As swimsuit season approaches, millions of Americans are starting vigorous diet and exercise regimens to get in shape. Most people would love to get into shape the way Steve Cooksey has. Mr. Cooksey would love to share his wisdom, but there’s just one problem: the state of North Carolina threatened him with criminal charges carrying up to 120 days in jail if he uses his web site to provide nutrition advice to his readers.
The “Diabetes Warrior”
A few years ago, Steve was “obese, sedentary, [and] recently diagnosed with diabetes.” Frustrated with the results of his traditional, pharmaceutical-laden treatment, Steve decided to take a new approach. He adopted the “paleo diet”, which you may have heard by its other names (hunter-gatherer diet, primal diet, caveman diet). The basics of the paleo diet are simple. Adherents restrict themselves to food our ancestors ate: vegetables, meat, fruit, nuts, and no grains, sugar, or other heavily processed food. Some would say it’s so easy, a caveman can do it.
Steve was so pleased with his results that he decided to share his success and his advice on a blog, www.diabetes-warrior.net.
The Warrior vs. The Bureaucrat
According to a story in the Carolina Journal, Steve attended a nutrition seminar at a church in Charlotte. After arguing with the director of diabetes services for a local hospital, Steve handed out some business cards directing people to his website. Three days later, the North Carolina Board of Dietetics and Nutrition gave Steve a call indicating that his web site was under investigation.
The essence of the Board’s complaint is that Steve was giving out nutritional information (or, to use North Carolina’s nomenclature, “providing nutritional counseling”) without a license—a misdemeanor in his state. While Steve is allowed to post information, once he began recommending his diet and advising others, he had crossed the line. Apparently in North Carolina you can say what you eat, you just can’t recommend that anyone else eat the same thing. The Board’s scolding, complete with enough red ink to remind you of grammar school, can be viewed here. Last week, Steve made a few modifications to his website and the state closed the investigation. But as Mr. Cooksey rightly states on his website, “All this means is that the board has violated my First Amendment rights by silencing me and altering how I express my opinions.”
The Caveman Logic of North Carolina’s Law
The logic of the Board of Dietetics and Nutrition illustrates what’s wrong with modern bureaucratic overreach. It is also a vivid example of overcriminalization. Criminal law is supposed to be used to redress only conduct that society thinks deserves the greatest punishment and moral sanction. It is hard to see how diet tips on a web site meet that standard. As such, the charges against Steve Cooksey offend our basic notions of fairness and our First Amendment rights. Spend some time on Mr. Cooksey’s website, and you’ll find some recipes, workout tips (one wonders where the North Carolina Fitness Czar is on this), success stories, and yes…advice.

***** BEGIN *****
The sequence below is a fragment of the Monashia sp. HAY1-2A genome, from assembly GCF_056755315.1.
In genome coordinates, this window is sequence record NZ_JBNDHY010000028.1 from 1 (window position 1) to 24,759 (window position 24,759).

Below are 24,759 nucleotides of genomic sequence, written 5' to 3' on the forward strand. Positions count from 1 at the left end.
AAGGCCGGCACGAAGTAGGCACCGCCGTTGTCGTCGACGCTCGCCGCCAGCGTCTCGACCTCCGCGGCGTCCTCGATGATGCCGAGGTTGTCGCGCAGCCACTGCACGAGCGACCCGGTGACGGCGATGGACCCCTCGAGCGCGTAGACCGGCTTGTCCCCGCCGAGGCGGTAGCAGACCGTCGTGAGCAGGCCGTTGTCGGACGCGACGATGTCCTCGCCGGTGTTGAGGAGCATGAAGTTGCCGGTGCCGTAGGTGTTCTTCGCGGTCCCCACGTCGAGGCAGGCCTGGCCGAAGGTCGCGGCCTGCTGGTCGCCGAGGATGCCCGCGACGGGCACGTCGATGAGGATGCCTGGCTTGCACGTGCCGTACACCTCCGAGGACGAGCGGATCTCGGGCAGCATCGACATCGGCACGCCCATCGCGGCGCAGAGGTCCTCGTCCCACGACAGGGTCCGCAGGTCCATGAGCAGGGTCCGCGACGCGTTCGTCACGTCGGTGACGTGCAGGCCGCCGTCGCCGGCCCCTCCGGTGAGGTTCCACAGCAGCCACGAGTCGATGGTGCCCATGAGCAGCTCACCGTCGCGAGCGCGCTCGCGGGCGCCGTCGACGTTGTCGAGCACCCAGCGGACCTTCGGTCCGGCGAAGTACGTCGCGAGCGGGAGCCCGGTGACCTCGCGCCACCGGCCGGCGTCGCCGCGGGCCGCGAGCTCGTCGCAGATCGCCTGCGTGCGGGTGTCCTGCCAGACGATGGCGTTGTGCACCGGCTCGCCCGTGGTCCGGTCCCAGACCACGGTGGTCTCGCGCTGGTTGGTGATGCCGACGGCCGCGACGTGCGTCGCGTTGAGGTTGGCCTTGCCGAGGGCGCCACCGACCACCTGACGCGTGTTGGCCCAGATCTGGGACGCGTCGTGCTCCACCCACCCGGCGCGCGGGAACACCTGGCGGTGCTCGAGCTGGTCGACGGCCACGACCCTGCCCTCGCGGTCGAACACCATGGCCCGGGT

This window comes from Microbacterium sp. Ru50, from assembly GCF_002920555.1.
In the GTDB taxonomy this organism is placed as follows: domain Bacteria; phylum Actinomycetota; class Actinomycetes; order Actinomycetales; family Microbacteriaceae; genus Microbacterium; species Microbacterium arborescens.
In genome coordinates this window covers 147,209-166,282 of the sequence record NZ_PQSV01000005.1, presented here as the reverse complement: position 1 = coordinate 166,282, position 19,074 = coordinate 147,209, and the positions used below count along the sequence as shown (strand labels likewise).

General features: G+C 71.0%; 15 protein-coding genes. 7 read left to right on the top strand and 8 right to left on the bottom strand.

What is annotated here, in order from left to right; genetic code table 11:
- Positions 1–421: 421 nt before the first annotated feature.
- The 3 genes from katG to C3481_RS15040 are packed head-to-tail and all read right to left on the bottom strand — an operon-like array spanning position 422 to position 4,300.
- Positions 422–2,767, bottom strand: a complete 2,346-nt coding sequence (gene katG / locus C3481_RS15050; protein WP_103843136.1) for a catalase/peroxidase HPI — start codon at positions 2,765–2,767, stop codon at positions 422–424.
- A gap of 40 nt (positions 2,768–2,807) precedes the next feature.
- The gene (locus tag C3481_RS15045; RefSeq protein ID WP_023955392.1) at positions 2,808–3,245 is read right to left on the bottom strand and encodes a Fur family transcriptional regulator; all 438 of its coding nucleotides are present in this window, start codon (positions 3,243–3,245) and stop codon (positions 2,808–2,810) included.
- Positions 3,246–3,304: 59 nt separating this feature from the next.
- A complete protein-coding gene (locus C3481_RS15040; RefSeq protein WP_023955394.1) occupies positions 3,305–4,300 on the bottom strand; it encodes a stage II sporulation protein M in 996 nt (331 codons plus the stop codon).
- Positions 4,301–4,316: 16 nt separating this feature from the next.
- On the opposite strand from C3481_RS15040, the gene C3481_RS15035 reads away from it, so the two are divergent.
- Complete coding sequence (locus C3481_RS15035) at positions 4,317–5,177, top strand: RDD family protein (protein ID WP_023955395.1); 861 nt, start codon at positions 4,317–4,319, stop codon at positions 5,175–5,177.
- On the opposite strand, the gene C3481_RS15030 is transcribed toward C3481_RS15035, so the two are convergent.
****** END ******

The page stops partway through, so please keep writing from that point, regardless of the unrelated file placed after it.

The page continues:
What’s clear from the website is that this is not about consumer protection. Mr. Cooksey hasn’t been accused of fraud, and he isn’t selling harmful products to some uninformed public. Thousands of Americans have “unlicensed” conversations about diet and exercise every single day. North Carolinians don’t need a council of experts to tell them what is and is not acceptable diet advice. They are free to look at a million other web pages (some maintained by licensed experts!) and decide for themselves. Steve Cooksey doesn’t have a monopoly on the dietary advice industry.
Of course, you would never know that from the Board’s panic at Mr. Cooksey’s unorthodox advice. Indeed, the Board might be understandably confused, except that the bottom of Mr. Cooksey’s website clearly says:
I am not a doctor, dietitian nor nutritionist… in fact I have no medical training of any kind. If I can figure this out so should they… if it wasn’t for their …
A) Intellectual Laziness
B) Willful ignorance
D) All of the Above :)
At the risk of offending North Carolina Board of Dietetics and Nutrition, we recommend a healthy diet of the First Amendment, and reserving criminal sanctions for conduct that genuinely deserves society’s punishment.
David Silvers is a member of the Young Leaders Program at the Heritage Foundation. For more information on interning at Heritage, please visit: http://www.heritage.org/about/internships-young-leaders/the-heritage-foundation-internship-program